Image: Sts Simon and Jude with the Virgin and Child by Federico Barocci
Name: Simon, the Zealot
Born: 1st Century AD;, Galilee
Died: c. 65AD; Armenia
Feast Day: 28th October
Symbol: Saw, lance, boat
Patron Saint of: Tanners
Name: Judas (Jude) Thaddeus
Born: 1st Century AD; Galilee
Died: c 65AD; Armenia
Feast Day: 28th October
Symbol: Club, axe, boat
Patron Saint of: Lost or desperate causes
Jesus sent out the apostles in pairs (cf. Mark 6:7), and just as the apostles Peter and Paul share a feast day, so too do the apostles Saints Simon and Jude. One tradition holds that they were joint missionaries throughout Persia (Armenia) where they were martyred, and hence share the same feast day. Of all the apostles, the Gospels tell us virtually nothing about Simon and Jude other than listing their names among the twelve apostles. To make matters worse, both of them are subject to confusion since the twelve apostles include two Simons and two Judases.
The better-known Simon is ‘Simon, Son of Jonah’ to whom Jesus gives the name Peter (the Gospels frequently called him Simon-Peter precisely to avoid confusion). The Gospels refer to Simon as ‘the Zealot’. There is debate as to whether this means Simon was formerly a member of the Jewish party of Zealots, who were the ‘Maccabees’ of the first century in their zeal for the preservation of the Jewish State against Roman occupation. The Zealots were known to be willing to resort to violence in their concern to defend the Jewish faith and practises from the encroaching Roman paganism. It’s possible (but not certain) that Simon was a member of this party prior to his call to become a disciple. In any case it’s clear Simon had a deep zeal for the Christian faith of which he became an apostle, and for which he laid down his life. One tradition holds that he was sawn in two, hence the attribute of the saw in artistic representations of St Simon.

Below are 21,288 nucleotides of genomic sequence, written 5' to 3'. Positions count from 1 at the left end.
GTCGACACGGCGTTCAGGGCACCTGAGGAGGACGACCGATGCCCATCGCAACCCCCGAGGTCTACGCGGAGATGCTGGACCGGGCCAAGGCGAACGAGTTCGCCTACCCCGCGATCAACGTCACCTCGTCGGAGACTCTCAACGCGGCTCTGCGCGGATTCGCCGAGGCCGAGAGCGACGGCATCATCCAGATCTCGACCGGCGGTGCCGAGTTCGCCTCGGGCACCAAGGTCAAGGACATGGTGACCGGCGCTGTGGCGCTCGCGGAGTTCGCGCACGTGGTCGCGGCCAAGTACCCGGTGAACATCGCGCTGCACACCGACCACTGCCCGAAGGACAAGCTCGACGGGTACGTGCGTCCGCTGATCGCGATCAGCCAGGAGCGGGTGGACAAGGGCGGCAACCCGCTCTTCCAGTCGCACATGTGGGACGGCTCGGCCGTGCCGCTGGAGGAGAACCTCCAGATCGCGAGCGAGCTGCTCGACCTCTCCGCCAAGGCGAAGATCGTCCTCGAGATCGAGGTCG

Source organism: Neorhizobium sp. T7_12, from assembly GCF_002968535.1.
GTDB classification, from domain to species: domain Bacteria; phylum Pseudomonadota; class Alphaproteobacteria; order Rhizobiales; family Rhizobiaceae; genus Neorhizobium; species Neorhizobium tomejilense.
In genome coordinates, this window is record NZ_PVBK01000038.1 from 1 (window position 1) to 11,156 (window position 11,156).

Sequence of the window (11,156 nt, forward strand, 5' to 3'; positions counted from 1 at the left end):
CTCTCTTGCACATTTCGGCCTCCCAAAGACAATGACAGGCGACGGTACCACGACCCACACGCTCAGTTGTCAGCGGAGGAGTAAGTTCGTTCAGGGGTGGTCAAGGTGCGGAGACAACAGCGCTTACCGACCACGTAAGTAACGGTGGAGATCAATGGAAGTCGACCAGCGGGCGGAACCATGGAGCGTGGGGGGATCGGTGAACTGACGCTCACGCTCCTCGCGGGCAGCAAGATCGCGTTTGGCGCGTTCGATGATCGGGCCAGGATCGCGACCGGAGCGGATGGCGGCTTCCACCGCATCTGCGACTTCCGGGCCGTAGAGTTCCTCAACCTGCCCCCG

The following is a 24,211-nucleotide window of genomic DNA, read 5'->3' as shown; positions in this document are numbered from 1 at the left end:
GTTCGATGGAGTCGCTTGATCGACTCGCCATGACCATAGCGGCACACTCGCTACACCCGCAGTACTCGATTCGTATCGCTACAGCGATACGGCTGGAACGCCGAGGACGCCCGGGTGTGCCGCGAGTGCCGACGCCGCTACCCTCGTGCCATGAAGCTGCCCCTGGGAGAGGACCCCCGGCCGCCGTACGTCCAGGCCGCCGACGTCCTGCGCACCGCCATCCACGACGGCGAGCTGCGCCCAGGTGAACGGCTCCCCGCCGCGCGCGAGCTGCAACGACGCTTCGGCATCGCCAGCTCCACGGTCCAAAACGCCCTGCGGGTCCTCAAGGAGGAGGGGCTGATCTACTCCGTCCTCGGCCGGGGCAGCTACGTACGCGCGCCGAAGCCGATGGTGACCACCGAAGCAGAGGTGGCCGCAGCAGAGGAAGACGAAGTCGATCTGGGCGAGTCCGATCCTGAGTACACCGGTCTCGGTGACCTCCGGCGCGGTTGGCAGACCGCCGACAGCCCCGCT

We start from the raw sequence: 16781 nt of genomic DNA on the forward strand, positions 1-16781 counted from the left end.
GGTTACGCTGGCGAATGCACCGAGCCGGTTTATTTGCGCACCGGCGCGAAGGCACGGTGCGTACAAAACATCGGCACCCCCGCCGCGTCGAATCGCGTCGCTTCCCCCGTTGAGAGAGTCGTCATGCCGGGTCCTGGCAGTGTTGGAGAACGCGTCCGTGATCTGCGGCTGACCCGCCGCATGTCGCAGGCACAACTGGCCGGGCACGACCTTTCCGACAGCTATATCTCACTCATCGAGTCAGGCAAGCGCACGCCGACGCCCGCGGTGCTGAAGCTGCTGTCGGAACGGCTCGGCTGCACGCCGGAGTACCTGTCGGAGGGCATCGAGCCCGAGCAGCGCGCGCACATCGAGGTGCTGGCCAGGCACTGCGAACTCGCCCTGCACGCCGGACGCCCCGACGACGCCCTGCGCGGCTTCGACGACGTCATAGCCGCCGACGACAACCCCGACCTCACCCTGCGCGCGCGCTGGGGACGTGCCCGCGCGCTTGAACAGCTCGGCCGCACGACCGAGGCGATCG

Among the twelve Apostles the better known of the two Judases is Judas Iscariot who would betray Jesus for thirty pieces of silver. On account of the dishonour Judas Iscariot gave to his name, the other Judas became known as ‘Jude’ to differentiate the faithful apostle from the unfaithful one. In spite of his obscurity Jude wrote one of the letters of the New Testament. The Epistle of Jude is one of the shortest books in the entire Bible: a letter consisting of one chapter and 25 verses. Jude’s epistle also demonstrates a holy zeal for the Christian faith which he defends with great vehemence against the enemies of Christ.
“Beloved, being very eager to write to you of our common salvation, I found it necessary to write appealing to you to contend for the faith which was once for all delivered to the saints. …But you must remember, beloved, the predictions of the apostles of our Lord Jesus Christ; they said to you, “In the last time there will be scoffers, following their own ungodly passions.” It is these who set up divisions, worldly people, devoid of the Spirit. But you, beloved, build yourselves up on your most holy faith; pray in the Holy Spirit; keep yourselves in the love of God; wait for the mercy of our Lord Jesus Christ unto eternal life.”
Religious zeal is a virtue that is rarely spoken of today. Sometimes it’s even presumed that being too zealous is a fault: that we shouldn’t be too insistent in defending religious or moral truths. In our topsy-turvy world those who are ‘tolerant’ of people’s sins and false religious ideas are considered virtuous! However, it’s very clear from reading Jude’s epistle and moreover studying the lives and writings of all the apostles that they were anything but indifferent to sin and error. Their hearts burned with a holy zeal that we see exemplified in the life of Christ himself (“zeal for my Father’s house will consume me” John 2:17). If anything, Christians today struggle with the opposite extreme: lukewarmness and religious indifferentism. Through the intercession of the holy Apostles, Simon and Jude, we pray to be inflamed by the love of God, with a holy zeal for the salvation of souls, including our own!
Saints Simon and Jude; pray for us!